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“In terms of patient safety, this will prevent errors,” said Dinie Engels, Pharmacy Clinical Lead. “Patient safety is at the forefront of our organization and doing this proactively will be so much better for our patients.” Another big win resulting from the kaizen is better use of staff skill sets. Pharmacy technicians will now complete the BPMH and the pharmacists will focus their efforts on resolving the discrepancies based on clinical implications. This allows technicians to perform to their full abilities and allows the pharmacists to do work that only they are qualified to do. “This kaizen has been all about finding ways to prioritize activities that most impact patient care,” said Rizwan Ahmed, Pharmacy Manager. “The acceptance of change has been amazing. I’m so proud of the team for their positive attitude and willingness to jump in. We know these changes will make a big difference for our patients, staff and physicians.”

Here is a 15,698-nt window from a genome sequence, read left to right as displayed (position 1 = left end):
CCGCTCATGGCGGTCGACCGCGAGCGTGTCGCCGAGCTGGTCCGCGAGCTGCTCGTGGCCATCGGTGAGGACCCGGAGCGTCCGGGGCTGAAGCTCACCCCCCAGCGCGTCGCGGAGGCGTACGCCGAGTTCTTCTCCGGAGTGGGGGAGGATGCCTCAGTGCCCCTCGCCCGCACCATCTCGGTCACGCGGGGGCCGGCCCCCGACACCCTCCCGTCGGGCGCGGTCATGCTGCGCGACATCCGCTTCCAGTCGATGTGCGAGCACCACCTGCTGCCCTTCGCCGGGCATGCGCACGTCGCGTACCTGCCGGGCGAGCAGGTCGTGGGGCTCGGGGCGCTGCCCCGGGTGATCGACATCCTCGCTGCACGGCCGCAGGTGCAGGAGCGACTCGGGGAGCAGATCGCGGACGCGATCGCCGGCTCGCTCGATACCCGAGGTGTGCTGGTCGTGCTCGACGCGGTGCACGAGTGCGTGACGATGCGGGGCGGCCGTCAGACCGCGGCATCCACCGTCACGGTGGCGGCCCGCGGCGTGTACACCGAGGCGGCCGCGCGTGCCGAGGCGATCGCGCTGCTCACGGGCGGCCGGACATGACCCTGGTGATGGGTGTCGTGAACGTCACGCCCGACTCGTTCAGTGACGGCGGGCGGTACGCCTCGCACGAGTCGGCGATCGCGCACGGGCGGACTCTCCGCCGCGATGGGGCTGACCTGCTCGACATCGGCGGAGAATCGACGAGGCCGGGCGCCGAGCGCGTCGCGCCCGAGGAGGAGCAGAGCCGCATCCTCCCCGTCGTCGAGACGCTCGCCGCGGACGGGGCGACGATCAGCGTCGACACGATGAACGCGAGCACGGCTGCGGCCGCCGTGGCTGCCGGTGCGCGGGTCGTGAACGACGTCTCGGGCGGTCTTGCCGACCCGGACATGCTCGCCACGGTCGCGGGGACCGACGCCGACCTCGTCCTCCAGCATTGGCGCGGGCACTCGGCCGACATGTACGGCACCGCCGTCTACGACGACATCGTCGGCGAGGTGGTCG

TMH Pain Clinic gets resourceful, resulting in more patient procedures With access to only one clinic day per month, Dr. Tracy Cupido's Chronic Pain Clinic, which is run out of Trenton Memorial Hospital, had a substantial patient wait list. On clinic days, Dr. Cupido would try to pack in as many procedures, follow-ups and consults as possible. However, the demand was outpacing the resources. Thanks to some creative thinking and a willingness to think outside the box, Dr. Cupido is now doing initial consults via Ontario Telemedicine Network (OTN) from her own office. Rather than having their consult appointment at TMH, patients now go to one of the Quinte Community Health Centres where a nurse connects them to Dr. Cupido through video conference. She can see, speak to and assess the patients through the video monitor. These consult and follow-up appointments occur throughout the month, leaving her clinic days for patient procedures. This translates to patients being seen quicker, leading to a significant reduction to the wait list time. “This has been a very collaborative process that we have been refining quickly,” said Dr. Cupido. “I appreciate the work that the QHC and OTN communities have put into facilitating this process. It has given me the opportunity to expand access to chronic pain management within QHC. Additionally, seeing patients via OTN minimizes their travel. The next stage will be to provide e-consult service for chronic pain to physicians via OTN.” A big thank you to everyone involved – OR Booking staff, Pain Clinic staff, Dr. Tracy Cupido, OTN Coordinator Janet Newbatt, IS Applications Specialist Paula Molloy, Manager Anke Gilmour, and the Belleville Quinte West Community Health Centre. To learn more about how OTN can help your program, contact Janet Newbatt – email@example.com.